Design of a tracking environment

Description Details Terminology Untrackable variables – reserved names The file map Implementation considerations Portability Compression Author(s) References See Also


This document describes the layout of a tracking environment. Object tracking works by replacing a variable with an active binding, and keeping the actual value of the variable on disk and/or in another environment. Tracked objects are automatically resaved to disk when they are changed. Basic characteristics, such as class, size, extent, and creation and modification times are recorded in a summary of all tracked objects.


Object tracking works by replacing a variable with an active binding, and keeping the actual value of the variable on disk and/or in another environment. Whenever the variable is fetched or assigned, the active binding is called, and it writes the object to disk if necessary, and records basic characteristics of the objects in a summary of all objects, including creation, modification and access times.

A tracking environment can be linked to one environment on the search path, but the tracking environment is not on the search path itself. An environment on the search path can only have one tracking environment linked to it. In standard use, variables are tracked automatically by a task callback function. Alternatively, variables to track can be registered with the tracking environment using the function track().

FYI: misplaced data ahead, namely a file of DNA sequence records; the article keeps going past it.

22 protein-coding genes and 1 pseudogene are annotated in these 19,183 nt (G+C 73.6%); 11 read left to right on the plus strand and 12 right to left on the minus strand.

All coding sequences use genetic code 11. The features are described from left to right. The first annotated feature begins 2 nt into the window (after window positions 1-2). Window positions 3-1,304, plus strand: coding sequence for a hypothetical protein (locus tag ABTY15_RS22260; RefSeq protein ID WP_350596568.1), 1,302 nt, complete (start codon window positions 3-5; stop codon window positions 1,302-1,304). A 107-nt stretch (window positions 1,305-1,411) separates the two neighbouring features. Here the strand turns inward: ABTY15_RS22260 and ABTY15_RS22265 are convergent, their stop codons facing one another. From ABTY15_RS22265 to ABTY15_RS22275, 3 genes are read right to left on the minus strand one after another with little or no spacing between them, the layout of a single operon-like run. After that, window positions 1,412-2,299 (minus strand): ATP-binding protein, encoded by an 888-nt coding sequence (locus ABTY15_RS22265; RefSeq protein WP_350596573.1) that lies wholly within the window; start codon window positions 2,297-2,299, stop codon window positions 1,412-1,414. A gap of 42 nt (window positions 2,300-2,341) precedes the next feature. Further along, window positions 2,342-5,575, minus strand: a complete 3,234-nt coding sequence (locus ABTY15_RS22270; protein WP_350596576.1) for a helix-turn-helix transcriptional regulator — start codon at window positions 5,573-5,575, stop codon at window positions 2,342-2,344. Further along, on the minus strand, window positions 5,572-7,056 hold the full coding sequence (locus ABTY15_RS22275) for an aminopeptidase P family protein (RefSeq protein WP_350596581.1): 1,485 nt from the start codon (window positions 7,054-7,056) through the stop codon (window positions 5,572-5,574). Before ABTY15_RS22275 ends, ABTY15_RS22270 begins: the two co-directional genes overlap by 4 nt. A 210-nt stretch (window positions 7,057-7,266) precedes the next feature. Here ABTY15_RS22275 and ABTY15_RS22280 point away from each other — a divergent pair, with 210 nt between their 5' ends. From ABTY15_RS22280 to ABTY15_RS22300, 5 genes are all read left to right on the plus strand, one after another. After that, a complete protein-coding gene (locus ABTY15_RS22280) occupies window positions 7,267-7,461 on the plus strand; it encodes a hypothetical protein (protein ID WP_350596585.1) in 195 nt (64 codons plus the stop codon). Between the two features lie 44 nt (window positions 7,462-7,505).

Any user-created environment on the search path, or the global environment, can be tracked.

The format used to store R objects in files is the one used by save()/load() – the objects in those files can be read using load() if desired.

The various variables and files involved in tracking are as follows (assuming the RData suffix being used is "rda"). Note that the default tracked visible environment is the global environment.

Tracked Visible Environment
(on search list)          Tracking Environment
                          (not on search list)
+-----------------+   +-------------------------+
|     .trackingEnv|-->|            .trackingDir |---> Tracking Directory (files)
|                 |   |                         |         |
|         x (*)   |   |                   x (@) |         +- x.rda
|       abc (*)   |   |                 abc (@) |         +- abc.rda
|         Y (*)   |   |                   Y (@) |         +- _1.rda
|        x1       |   |                         |         |
|        x2       |   |                         |         |
|                 |   |        .trackingFileMap |         +- filemap.txt
|                 |   |        .trackingSummary |         +- .trackingSummary.rda
|                 |   |        .trackingUnsaved |
|                 |   | .trackingSummaryChanged |
|                 |   |        .trackingOptions |
+-----------------+   +-------------------------+
      +- filemap.txt
      +- .trackingSummary.rda
      +- x.rda
      +- abc.rda
      +- _1.rda


One could describe a tracking environment as "attached" to the tracked environment, but that using that term would risk confusion with the role of the attach() function and search path in R. So, instead the track package says that a tracking environment is "linked" to the tracked environment.